Mild Obsessions: November

Julep nail polish, eucalyptus oil and Tinge Floral bouquet

When I used to work at 944 magazine, we had a monthly column called Mild Obsessions. It was one of my favorite pieces to write. Basically, it was anything new or noteworthy that we had discovered that month that didn’t warrant an entire story but definitely deserved some kind of shout out. I feel like I have those all the time—fantastic little discoveries that I can’t wait to share with my friends, family, Yelp followers (…random strangers, whatever). So, I’m going to start doing my own version. Here’s this month’s roundup:

Julep Nail Polish – After nearly 10 years, I never thought I’d stray from OPI, but I admit it: I cheated, and now I’m in love. I recently picked up the Extraordinary Color Kit from Sephora (birthday splurge!), and I feel like I just bought a little bag of holiday-hued jewels. These super-saturated colors glide on easily, and with two layers of Freedom Polymer Top Coat, I got about a week’s wear of high-shine nails with no chips or breaks, which might be a personal record for me. Bonus: the pink champagne metallic color, Zelda, was so luminous, I actually had to squint while painting my nails because felt like I was being blinded by the shine…in the best way possible, of course.

Eucalyptus Oil – I caught a terrible head cold this month, and when I was just about ready to lose my mind from not sleeping or breathing well all week, my boyfriend brought me home a bottle of eucalyptus essential oil. It’s AMAZING what 10-15 drops of this will do in a steaming hot bath. Next time you’re dying of congestion (or body aches, for that matter), just try it.

Tinge Floral – I’ve never really been a “flower” person. I don’t buy flowers, and I don’t enjoy getting flowers as a gift, because I’ve always thought they’re a waste of money since they just end up in the trash. However, I was recently turned onto Tinge Floral (thank you, Instagram), a Salt Lake City floral designer with stunningly beautiful, imaginative bouquets. It even makes me want a pretty little bunch of flowers on my desk at work. I mean, I DO have plenty of room.

Luxardo Gourmet Maraschino Cherries – You know those bright pink, cloyingly sweet maraschino cherries that come in a tub of syrup? These are nothing like those. It’s kind of like comparing Think deep, full-bodied, dark cherries balanced out by a bright tartness and sweet syrup. They make a delicious Old Fashioned, although half the time, I’m tempted just to pour the whole jar over a big bowl of vanilla bean ice cream.

Meyer Lemons – I love Meyer Lemon season. I’ve been slicing these up for glasses of water, but their sophisticated sweet-and-tart flavor has my imagination running wild with lemon and poppy seed confections, coconut and lemon pancakes, preserved lemons…I might just have to experiment.

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What I Wish I Learned in College

The diploma I still haven't framed.

The diploma I still haven’t framed.

Last week, I read a Denver Post piece about the Ruby on Rails program, an educational curriculum created by Galvanize, Denver’s local community of tech-focused start-ups. Basically, it’s an immersive six-month program that teaches students who have no prior programming experience the hands-on technical skills needed for becoming a professional web developer. The program costs $20,000, but it comes with a money back guarantee: upon completion of the program’s requirements, you’ll be able to get a job in Colorado making at least $60,000 per year, or they’ll give your money back.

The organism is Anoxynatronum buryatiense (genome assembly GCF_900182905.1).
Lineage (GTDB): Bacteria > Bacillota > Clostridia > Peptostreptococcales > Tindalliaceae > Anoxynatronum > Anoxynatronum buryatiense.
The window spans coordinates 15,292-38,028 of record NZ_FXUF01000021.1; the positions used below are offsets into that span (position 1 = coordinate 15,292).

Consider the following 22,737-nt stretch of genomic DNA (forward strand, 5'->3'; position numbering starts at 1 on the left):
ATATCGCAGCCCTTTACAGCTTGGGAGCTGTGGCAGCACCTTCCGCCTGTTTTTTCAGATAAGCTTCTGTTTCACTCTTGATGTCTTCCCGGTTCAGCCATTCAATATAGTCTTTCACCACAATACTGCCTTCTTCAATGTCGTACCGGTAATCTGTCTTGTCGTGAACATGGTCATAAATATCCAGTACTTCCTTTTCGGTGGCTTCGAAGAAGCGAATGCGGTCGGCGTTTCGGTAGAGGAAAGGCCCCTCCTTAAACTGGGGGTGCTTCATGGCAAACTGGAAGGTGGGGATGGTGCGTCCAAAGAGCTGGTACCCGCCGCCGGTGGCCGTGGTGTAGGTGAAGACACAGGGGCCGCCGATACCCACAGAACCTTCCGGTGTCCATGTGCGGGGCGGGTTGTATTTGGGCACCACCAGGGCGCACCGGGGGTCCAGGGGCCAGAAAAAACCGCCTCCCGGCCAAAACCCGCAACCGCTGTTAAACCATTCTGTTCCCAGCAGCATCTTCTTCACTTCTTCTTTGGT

Now, as someone who took a couple HTML classes and hated them, this program probably wouldn’t be a good fit for me, but the concept is truly genius. Can you imagine what would happen if education institutions across the country adopted a similar model—learn real skills and get a well-paying job, or we’ll give you your money back?  My mind is a little blown just thinking about it.

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My Love for EDC Continues

Every so often, I get to write about something I’m genuinely excited about. It typically involves some kind of specialty cocktail or a new spot to imbibe in my neighborhood, but this time, it was about Pasquale Rotella, founder of Insomiac Events and the creator of Electric Daisy Carnival (or EDC, as it’s known by acolytes). In case you’ve somehow never heard of the weekend-long dance extravaganza, here’s the trailer for EDC Vegas 2013:


Anyway, for the past couple weeks, I’ve been looking forward to this article coming out, and when I finally saw the published piece, I was super bummed to realize they cut out my favorite part. I realize the omitted paragraph was written in a more flower-y, less journalistic style (and the editors probably needed to trim the word count), so I totally understand their move. But I’m still a tiny bit disappointed. So here it is, copied and pasted from my original draft, the paragraph that was supposed to be sandwiched between the last two paragraphs of the article (which you can read in its entirety here).

“Of course, in the case of EDC, the whole is certainly greater than the sum of its parts. It’s more than the booming beats reverberating throughout the core of your body, the dazzling delirium of lights, the circus-like procession of otherworldly performance artists. There’s an intangible sense of excitement in the air—a magnetic, electric charge—much like the static tingle on your skin before a storm rolls in. It’s the positive energy brought by the fans, an energy that charges Rotella like a lifeblood.”